The confirmation of E. coli or total coliform bacteria in the distribution system indicates deterioration in the water quality. Since E. coli is not considered a major colonizer of distribution system biofilms, its presence in the distribution system but not in water tested immediately post-treatment, suggests that post-treatment contamination with faecal material has occurred. The confirmed presence of E. coli at any point in treated water indicates there is a potential health risk from consuming the water. Corrective actions, including the issuance of a boil water advisory, should be implemented. A guidance document on issuing and rescinding boil water advisories is available as part of the GCDWQ. Although the presence of E. coli is a good indicator of recent faecal contamination, such contamination is often intermittent and may not be revealed by the examination of a single sample. Therefore, as part of a multi-barrier source to tap approach, if the assessment of the water supply system shows that an untreated supply is subject to faecal contamination, or that treated water is subject to faecal contamination during storage or distribution or is inadequately treated, the water should be considered unsafe, irrespective of the results of E. coli analysis. Further information can be found in the guideline technical document on E. coli.
Monitoring total coliforms, along with turbidity, chlorine residuals and HPC, detects changing conditions, intrusion of contaminants, or areas of declining water quality. If total coliforms (in the absence of E. coli) are detected in more than 10% of samples in a given sampling period, or from consecutive samples from the same site, the cause should be investigated and appropriate corrective actions taken. Further information on the appropriate actions that should be taken can be found in the guideline technical document on total coliforms.
Maintenance of a disinfectant residual throughout the distribution system provides two main benefits: it can limit the growth of biofilm within the distribution system and its associated taste and odour problems; and a rapid drop in disinfectant residual may provide an immediate indication of treatment process malfunction or a break in the integrity of the distribution system. It is recognized that maintaining a residual may be difficult in low-flow areas such as dead-ends or extreme parts of the distribution system without producing high levels of disinfection by-products and that the implementation of other more appropriate control strategies could be required in these locations. As mentioned earlier, certain systems may also need to include strategies to control nitrification in order to maintain their chlorine residuals. This may include: controlling water quality parameters (pH, free ammonia entering the distribution system, organic matter) and operating parameters (chlorine to ammonia weight ratio and chloramine residual); implementing corrosion control programs; flushing distribution system pipes; establishing booster chlorination or chloramination stations; and adding temporary/seasonal free chlorination (breakpoint chlorination). Other activities, such as sediment flushing in the pipe network and reservoir turnover and cleaning will help maintain water quality in the distribution system as well as prevent or delay the onset of nitrification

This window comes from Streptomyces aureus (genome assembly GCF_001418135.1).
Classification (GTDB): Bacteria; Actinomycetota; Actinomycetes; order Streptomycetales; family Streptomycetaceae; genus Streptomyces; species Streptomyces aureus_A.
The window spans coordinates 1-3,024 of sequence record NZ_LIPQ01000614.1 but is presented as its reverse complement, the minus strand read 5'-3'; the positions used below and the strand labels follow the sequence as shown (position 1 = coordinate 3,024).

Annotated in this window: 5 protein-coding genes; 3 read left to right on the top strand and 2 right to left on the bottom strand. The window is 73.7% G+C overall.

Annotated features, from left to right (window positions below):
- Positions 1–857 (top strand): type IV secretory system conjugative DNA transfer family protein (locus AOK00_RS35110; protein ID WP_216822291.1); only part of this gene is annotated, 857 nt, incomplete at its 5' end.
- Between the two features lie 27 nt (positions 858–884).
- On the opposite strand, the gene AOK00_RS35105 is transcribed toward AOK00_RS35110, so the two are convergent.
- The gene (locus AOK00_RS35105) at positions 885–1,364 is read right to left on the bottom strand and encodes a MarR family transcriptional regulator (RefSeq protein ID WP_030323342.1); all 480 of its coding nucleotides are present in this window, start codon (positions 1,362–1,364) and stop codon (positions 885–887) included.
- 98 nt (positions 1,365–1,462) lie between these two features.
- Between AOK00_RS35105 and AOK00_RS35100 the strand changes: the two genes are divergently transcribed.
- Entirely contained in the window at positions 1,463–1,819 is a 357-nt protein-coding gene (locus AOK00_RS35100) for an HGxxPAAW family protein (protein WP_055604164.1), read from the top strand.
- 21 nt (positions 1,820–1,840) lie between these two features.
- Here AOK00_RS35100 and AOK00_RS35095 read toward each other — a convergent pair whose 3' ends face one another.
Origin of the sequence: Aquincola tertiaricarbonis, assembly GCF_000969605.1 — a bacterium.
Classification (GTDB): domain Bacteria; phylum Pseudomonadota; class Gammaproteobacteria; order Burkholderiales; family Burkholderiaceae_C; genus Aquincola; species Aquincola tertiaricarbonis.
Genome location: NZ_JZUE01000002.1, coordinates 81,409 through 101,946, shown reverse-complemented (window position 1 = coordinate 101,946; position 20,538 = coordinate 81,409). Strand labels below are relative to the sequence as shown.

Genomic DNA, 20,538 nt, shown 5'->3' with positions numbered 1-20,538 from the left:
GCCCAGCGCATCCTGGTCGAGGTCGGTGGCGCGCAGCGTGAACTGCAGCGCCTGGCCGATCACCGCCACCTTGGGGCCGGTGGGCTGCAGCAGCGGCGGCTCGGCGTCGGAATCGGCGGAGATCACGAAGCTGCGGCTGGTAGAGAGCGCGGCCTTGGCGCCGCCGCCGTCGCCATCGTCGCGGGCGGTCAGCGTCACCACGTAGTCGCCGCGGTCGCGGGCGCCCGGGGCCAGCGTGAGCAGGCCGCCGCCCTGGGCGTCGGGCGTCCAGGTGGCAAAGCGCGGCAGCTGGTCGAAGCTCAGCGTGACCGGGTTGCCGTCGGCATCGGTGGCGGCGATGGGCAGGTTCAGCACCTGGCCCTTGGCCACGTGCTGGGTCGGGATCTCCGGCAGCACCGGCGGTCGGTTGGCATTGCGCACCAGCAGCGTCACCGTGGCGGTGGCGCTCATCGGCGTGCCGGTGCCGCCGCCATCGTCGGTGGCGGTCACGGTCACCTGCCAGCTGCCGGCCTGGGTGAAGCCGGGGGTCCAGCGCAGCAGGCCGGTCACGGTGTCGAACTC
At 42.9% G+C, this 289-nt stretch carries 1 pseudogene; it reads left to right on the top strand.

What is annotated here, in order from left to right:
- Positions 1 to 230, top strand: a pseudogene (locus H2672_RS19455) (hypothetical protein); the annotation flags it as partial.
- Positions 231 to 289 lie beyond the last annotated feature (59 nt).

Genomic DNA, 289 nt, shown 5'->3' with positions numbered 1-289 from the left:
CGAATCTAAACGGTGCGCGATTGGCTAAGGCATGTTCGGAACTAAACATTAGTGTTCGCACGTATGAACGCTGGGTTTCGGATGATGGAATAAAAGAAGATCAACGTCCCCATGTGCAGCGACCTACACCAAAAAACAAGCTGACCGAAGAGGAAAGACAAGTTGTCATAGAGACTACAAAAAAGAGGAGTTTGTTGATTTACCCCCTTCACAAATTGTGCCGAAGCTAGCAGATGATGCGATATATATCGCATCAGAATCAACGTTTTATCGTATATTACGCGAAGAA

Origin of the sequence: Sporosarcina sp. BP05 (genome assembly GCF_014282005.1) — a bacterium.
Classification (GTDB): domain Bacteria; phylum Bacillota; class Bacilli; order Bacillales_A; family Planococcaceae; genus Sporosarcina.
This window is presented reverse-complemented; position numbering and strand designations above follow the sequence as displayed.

To ensure effectiveness of disinfection and for good operation of the distribution system, it is recommended that water entering the distribution system have turbidity levels of 1.0 NTU or less. For systems that are not required to filter by the appropriate authority, a higher turbidity level may be considered acceptable, provided that a multi-barrier approach is in place.
Increases in turbidity can provide an indication of potential contamination or stagnation of water in the distribution system. Although some variation in turbidity is normal, it is good practice to minimize turbidity fluctuations. Turbidity increases can have different origins which vary considerably in the threat they can pose to water quality and public health. It is therefore not possible to establish an across-the-board maximum value for turbidity in the distribution system to be used to make public health decisions and to expect it to be protective for all situations. If an unusual, rapid, or unexpected increase in turbidity levels does occur, the system should be inspected and the cause determined. The responsible authority may choose to allow turbidity increases for individual systems, in light of a risk assessment that takes into account local knowledge of the system's capabilities and performance history.
An important component of the source-to-tap approach is helping consumers understand the quality of their drinking water and the role they play in maintaining this quality. Although it is generally outside the scope of drinking water purveyors, premise plumbing is included in the overall source-to-tap approach. It is important that the quality of the water delivered to consumers not lead to premise plumbing issues, such as leaching of lead, and that activities within a consumer location not adversely affect the distribution system, such as contamination through cross-connections. The key to managing many premise plumbing concerns is consumer education. This becomes particularly important as premise plumbing becomes more complex with dual plumbing and water reuse systems.
CCME (2004). From source to tap: Guidance on the multi-barrier approach to safe drinking water. Produced jointly by the Federal-Provincial-Territorial Committee on Drinking Water and the Canadian Council of the Ministers of the Environment Water Quality Task Group.
Guideline Technical Documents (GTD) and Guidance Documents (GD) on:
All these documents are available from the Health Canada website